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Statins Could Cut Lung Cancer Risk

But promising findings need to be replicated elsewhere, experts say

Please note: This article was published more than one year ago. The facts and conclusions presented may have since changed and may no longer be accurate. And "More information" links may no longer work. Questions about personal health should always be referred to a physician or other health care professional.

HealthDay Reporter

MONDAY, May 7, 2007 (HealthDay News) -- In addition to their well-established role in preventing heart disease, cholesterol-lowering statins may also dramatically reduce the risk for lung cancer among men, a new study suggests.

U.S. researchers found that patients taking a statin for at least six months experienced a drop in lung cancer risk of 55 percent. Almost all the patients in the study were men.

"What these researchers have done is to examine a large collection of data that's already out there to show that the use of statins is a plausible preventive treatment for patients with lung cancer, or patients who are going to develop lung cancer," said Dr. Neil Schachter, medical director of the respiratory care department at Mount Sinai Medical Center in New York City.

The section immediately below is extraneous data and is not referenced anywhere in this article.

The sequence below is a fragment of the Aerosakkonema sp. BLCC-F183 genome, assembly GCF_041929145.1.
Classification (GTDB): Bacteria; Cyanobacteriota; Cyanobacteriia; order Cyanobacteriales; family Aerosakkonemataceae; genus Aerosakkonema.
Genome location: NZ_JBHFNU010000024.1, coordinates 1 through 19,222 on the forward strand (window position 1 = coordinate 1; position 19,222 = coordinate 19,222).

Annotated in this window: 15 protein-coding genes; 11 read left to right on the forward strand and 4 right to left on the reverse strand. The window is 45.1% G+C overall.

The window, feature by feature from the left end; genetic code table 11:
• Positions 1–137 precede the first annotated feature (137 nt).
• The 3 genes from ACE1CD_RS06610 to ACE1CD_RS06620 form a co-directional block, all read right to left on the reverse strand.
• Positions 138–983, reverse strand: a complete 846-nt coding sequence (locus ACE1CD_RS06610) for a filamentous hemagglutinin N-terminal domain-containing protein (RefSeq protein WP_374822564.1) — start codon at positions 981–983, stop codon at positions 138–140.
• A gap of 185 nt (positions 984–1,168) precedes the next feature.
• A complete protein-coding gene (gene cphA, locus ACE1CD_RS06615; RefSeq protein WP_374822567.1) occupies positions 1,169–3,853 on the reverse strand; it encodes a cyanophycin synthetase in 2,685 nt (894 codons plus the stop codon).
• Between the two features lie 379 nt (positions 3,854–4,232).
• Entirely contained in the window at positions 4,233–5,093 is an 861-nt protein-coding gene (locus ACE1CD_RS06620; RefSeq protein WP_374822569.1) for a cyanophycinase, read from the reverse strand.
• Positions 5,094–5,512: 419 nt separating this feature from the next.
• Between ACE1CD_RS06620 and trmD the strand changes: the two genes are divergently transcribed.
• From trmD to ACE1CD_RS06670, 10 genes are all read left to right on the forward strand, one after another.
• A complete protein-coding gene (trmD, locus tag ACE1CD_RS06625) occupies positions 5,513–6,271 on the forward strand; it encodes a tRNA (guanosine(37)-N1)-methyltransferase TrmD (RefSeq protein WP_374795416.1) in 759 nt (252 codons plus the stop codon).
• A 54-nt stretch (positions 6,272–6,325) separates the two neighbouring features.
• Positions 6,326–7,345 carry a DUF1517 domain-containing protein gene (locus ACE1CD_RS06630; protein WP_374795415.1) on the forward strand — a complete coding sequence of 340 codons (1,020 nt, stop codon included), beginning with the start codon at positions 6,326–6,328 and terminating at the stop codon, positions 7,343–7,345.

Schachter, who is also a professor of pulmonary medicine, did not work on the study, which is published in the May issue of Chest.

"Whether statins are really useful in this kind of situation has not been firmly established as yet," stressed Schachter. "But there has been a lot of work to suggest that they might be. Particularly because chronic obstructive pulmonary disease -- which is the most common of lung diseases caused by cigarette smoking -- usually occurs with other diseases, so that most people who die of lung disease die of something else. And one of the major things they die of is heart disease. So, treating the heart disease with statins, perhaps, would not surprisingly be expected to prolong life."

Lung cancer remains the biggest cancer killer in the United States. According to the American Cancer Society, in 2007, almost 214,000 new cases of lung cancer will be diagnosed. More than 160,000 men and women will die of the disease this year, which in more than 80 percent of cases is linked to smoking. Approximately 60 percent of lung cancer patients do not live one year after diagnosis.